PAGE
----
The PÉREZ GALDÓS THEATRE construction project was initiated in 1866 to provide the city of Las Palmas de Gran Canaria with a theatre with aspirations and in accordance with the demands of the society of the time. It was built thanks to the contributions of people and entities of great economic power, and with the selfless collaboration of the rest of society, from rich and poor alike.
After several attempts, and not without a certain jealousy from the locals, Fracisco Jareño y Alarcón (1818-1892), an architect originally from Albacete, but resident in Madrid, was finally chosen to direct the works. His plans were approved on the 22nd of May 1868. In 1890, what at the time was called the Tirso de Molina Theatre was inaugurated with La Traviata, bankrupting the promoters and causing the theatre to be taken over by the city in 1913. In 1901, with the enormous success of the premiere “Electra” by Benito Pérez Galdós, a proposal was made to name the theatre after the writer.
A fire broke out in the Pérez Galdós Theatre on the 28th of June 1918, which left the thick stone walls and wooden beams blackened and charred. The re-construction of the Theatre over the remains of the building started three years later and was completed with the re-opening in 1928, with Verdi’s opera “Aida”. The seating capacity was increased and the visibility and comfort of the seats were improved and the stage and its annexes enlarged. The architects directing the building works were Fernando Navarro y Navarro, Rafael Massanet y Faus, Isidro Puig Boada and, very especially, Miguel Martín Fernández de la Torre and his brother Néstor.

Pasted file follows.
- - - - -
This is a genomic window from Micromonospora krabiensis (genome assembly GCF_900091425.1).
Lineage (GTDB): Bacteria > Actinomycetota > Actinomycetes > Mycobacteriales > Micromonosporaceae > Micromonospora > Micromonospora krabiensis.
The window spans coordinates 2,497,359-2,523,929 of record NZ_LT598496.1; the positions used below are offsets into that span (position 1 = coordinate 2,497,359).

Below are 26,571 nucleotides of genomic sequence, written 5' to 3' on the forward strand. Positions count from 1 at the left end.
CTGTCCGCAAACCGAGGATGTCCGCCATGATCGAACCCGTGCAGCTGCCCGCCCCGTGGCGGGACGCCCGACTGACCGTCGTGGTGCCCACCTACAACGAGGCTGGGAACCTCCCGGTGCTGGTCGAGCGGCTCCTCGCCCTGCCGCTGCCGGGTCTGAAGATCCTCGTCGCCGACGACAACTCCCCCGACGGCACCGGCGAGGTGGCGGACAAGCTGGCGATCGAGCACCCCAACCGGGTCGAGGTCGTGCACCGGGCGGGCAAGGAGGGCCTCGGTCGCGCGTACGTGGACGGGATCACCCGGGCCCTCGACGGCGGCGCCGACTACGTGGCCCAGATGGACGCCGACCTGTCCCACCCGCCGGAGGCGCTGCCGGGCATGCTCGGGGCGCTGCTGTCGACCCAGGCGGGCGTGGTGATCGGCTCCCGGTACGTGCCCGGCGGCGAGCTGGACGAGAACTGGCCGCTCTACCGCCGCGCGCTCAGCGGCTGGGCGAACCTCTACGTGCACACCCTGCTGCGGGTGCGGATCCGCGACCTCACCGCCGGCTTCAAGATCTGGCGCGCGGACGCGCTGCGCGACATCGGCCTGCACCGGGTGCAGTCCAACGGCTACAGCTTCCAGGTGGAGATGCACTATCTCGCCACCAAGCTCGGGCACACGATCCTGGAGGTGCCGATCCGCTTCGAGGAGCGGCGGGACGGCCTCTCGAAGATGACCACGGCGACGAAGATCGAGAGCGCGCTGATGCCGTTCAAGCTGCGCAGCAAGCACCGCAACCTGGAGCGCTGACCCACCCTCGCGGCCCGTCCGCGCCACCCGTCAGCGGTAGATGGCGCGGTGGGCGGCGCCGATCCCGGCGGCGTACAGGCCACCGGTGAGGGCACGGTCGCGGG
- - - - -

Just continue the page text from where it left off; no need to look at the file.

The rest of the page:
Refurbishment and extension works started in 2004 on both the historic building (audience area) and on the new extended building (area for artists and administration), encompassing the entire stage from the Proscenium arch, surrounds, annexes and other facilities. The design was the work of architect Marcos Roger Berghänel of TDA, together with Carlos Díaz, co-ordinating architect, and Agustín Juárez as the local architect. Throughout the refurbishment, restoration and construction works, a great effort was made to respect the historic and heritage works of the past by consulting both official and private historic archives and all kinds of other documentation on the original designs. The Pérez Galdós Theatre re-opened on the 14th of April 2007 with Beethoven’s 9th Symphony performed by the Philharmonic Orchestra of Gran Canaria, conducted by Maestro Pedro Halffter.
The ALFREDO KRAUS AUDITORIUM is the final touch to one of the best views of the city facing the Atlantic Ocean. Designed by Óscar Tusquets as a detached, autonomous fortress, different from the surrounding architectural context, it is a work of enormous dimensions, a castle-style building standing on a plinth of volcanic rock. Towers, masonry walls, dotted with square windows, all erected on a rocky base to confirm the fortress idea.
The entrance to the Auditorium takes advantage of the pleasant year-round temperatures that the city enjoys, letting fresh air in through the latticework truss that pays tribute to the traditional architectural style of the island. Under the wooden latticework, Tusquets planned a wind rose sculpted in stone that can be seen from the entrance pavilion.